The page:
[astroph/0501104] DarkEnergy Evolution Across the CosmologicalConstant Boundary
Authors:  Robert R. Caldwell, Michael Doran 
Abstract:  We explore the properties of dark energy models for which the equationofstate, w, defined as the ratio of pressure to energy density, crosses the cosmologicalconstant boundary w = 1. We adopt an empirical approach, treating the dark energy as an uncoupled fluid or a generalized scalar field. We describe the requirements for a viable model, in terms of the equationofstate and sound speed. A generalized scalar field cannot safely traverse w = 1, although a pair of scalars with w > 1 and w < 1 will work. A fluid description with a welldefined sound speed can also cross the boundary. Contrary to expectations, such a crossing model does not instantaneously resemble a cosmological constant at the moment w = 1 since the density and pressure perturbations do not necessarily vanish. But because a dark energy with w < 1 dominates only at very late times, and because the dark energy is not generally prone to gravitational clustering, then crossing the cosmologicalconstant boundary leaves no distinct imprint. 
[PDF] [PS] [BibTex] [Bookmark] 

 Posts: 19
 Joined: September 25 2004
 Affiliation: Simon Fraser University
 Contact:
[astroph/0501104] DarkEnergy Evolution Across the Cosmolog
This looks like a nice paper that actually implements
what Anthony suggested in his Dec 17 posting to CosmoCoffee.
Namely, there is no singularity at the w>1 > w<1 crossing when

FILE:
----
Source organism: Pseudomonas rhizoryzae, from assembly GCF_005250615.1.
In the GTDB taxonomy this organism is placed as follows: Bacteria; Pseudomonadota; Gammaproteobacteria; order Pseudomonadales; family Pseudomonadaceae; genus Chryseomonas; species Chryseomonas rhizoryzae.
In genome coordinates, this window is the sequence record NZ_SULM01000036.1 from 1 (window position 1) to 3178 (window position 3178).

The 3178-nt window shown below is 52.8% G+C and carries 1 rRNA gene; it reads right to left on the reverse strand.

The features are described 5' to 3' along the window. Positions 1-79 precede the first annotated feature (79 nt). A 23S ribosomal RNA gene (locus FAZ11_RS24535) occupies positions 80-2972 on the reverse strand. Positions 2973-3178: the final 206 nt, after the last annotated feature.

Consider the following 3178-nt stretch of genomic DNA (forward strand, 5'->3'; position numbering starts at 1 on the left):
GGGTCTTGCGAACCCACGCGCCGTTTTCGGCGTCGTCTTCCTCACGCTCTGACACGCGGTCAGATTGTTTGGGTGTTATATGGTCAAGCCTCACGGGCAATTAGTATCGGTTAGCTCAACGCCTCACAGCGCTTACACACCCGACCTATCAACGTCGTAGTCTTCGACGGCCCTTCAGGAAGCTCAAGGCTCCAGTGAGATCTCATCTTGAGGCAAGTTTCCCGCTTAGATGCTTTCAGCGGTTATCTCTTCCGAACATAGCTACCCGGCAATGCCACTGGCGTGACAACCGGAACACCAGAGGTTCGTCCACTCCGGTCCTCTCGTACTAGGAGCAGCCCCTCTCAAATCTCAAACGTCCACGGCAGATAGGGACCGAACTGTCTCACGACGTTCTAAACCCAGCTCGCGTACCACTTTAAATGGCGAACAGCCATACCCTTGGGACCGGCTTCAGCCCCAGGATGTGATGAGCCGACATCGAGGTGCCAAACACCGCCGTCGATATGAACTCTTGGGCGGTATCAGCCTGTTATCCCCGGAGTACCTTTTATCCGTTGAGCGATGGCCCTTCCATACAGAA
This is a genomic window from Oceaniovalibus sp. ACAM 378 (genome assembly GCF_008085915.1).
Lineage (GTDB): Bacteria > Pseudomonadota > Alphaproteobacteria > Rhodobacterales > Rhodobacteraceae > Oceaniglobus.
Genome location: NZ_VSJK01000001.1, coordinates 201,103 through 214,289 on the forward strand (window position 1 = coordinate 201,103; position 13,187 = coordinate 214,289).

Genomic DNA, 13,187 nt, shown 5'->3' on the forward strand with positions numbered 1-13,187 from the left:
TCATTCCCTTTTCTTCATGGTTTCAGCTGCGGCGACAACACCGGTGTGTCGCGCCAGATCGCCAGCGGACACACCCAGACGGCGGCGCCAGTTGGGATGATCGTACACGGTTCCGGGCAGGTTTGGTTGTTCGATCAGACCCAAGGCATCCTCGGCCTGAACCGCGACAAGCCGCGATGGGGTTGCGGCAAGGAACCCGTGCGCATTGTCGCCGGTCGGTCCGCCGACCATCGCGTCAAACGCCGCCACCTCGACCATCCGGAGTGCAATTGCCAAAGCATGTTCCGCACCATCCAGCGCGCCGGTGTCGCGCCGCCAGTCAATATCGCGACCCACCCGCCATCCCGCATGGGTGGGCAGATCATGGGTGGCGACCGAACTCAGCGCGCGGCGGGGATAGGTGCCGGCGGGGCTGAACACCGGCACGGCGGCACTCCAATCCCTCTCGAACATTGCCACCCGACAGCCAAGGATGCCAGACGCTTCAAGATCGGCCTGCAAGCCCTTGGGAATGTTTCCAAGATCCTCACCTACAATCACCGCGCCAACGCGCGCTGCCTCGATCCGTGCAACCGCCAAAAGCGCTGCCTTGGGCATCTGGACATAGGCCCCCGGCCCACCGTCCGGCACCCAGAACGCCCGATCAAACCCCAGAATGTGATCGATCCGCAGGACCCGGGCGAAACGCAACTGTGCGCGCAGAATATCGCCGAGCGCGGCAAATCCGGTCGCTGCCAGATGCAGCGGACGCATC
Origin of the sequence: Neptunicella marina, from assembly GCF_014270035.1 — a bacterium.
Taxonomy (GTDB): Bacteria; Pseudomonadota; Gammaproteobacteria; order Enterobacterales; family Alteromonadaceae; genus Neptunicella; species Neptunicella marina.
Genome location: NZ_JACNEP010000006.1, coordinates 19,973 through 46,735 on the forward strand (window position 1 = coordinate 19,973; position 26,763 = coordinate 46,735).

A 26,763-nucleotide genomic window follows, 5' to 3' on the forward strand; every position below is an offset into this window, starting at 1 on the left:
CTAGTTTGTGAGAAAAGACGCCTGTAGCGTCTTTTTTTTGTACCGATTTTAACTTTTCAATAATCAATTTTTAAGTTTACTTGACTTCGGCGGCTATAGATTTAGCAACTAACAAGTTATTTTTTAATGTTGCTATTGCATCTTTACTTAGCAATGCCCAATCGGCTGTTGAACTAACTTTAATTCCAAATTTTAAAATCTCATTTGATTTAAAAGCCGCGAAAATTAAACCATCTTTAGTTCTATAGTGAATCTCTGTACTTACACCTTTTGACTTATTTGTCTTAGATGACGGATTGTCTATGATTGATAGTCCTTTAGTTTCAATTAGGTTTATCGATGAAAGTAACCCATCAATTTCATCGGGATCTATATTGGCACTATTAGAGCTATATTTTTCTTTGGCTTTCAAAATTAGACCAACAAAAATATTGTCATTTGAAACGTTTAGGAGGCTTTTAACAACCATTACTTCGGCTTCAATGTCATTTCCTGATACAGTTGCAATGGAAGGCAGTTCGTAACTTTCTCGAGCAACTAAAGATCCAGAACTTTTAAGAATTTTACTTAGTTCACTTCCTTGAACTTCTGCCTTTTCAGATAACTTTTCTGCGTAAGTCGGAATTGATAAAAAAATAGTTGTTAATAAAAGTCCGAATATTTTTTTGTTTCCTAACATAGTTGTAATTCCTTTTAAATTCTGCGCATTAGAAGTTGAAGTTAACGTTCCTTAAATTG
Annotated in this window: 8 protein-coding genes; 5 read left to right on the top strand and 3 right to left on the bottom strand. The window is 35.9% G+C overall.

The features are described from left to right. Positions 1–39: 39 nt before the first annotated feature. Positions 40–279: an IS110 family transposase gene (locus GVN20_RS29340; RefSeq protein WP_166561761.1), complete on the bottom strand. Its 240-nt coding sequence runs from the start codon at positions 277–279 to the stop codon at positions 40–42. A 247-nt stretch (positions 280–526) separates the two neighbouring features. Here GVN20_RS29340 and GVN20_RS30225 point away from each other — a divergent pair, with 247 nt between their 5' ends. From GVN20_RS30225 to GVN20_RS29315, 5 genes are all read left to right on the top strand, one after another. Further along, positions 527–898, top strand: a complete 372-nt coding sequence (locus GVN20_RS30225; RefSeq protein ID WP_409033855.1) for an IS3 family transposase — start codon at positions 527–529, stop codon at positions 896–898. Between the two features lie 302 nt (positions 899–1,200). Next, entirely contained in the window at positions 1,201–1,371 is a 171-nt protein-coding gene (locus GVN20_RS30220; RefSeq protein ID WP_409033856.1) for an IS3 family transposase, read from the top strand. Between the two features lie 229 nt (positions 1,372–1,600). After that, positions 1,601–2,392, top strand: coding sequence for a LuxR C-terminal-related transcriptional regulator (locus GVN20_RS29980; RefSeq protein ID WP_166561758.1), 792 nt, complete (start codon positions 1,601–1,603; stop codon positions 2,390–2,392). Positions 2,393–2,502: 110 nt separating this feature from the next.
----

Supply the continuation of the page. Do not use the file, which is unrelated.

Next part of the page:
equations are recast in terms of the physical momentum transfer.
The authors point out that, while the effect of shear is to dump dark
energy perturbations on small scales in the w>1 regime, it turns
into an amplification of perturbations in the w<1 regime.
I wonder if it is possible to observationally constrain
this sign change, e.g. with the ISW effect. The ISW is quite
sensitive to clustering properties of dark energy (see e.g.
astroph/0408456).
what Anthony suggested in his Dec 17 posting to CosmoCoffee.
Namely, there is no singularity at the w>1 > w<1 crossing when
equations are recast in terms of the physical momentum transfer.
The authors point out that, while the effect of shear is to dump dark
energy perturbations on small scales in the w>1 regime, it turns
into an amplification of perturbations in the w<1 regime.
I wonder if it is possible to observationally constrain
this sign change, e.g. with the ISW effect. The ISW is quite
sensitive to clustering properties of dark energy (see e.g.
astroph/0408456).

 Posts: 6
 Joined: January 15 2005
 Affiliation: Dartmouth College
[astroph/0501104] DarkEnergy Evolution Across the Cosmolog
Thanks for noticing the paper. Michael and I had been looking into the problems of dark energy fluctuations crossing the cosmologicalconstant boundary, when I chatted with Antony at the galaxy cluster workshop at Fermilab last month. To clarify, our results suggest that there is no striking consequence of a model that crosses w=1, except in the influence on the cosmic expansion. We did not discuss the role of shear, and explicity turned it off. I would be surprised if there is any signature of a crossing even in models with shear, however, since a crossing necessarily occurs at very low redshift leaving little time for an imprint.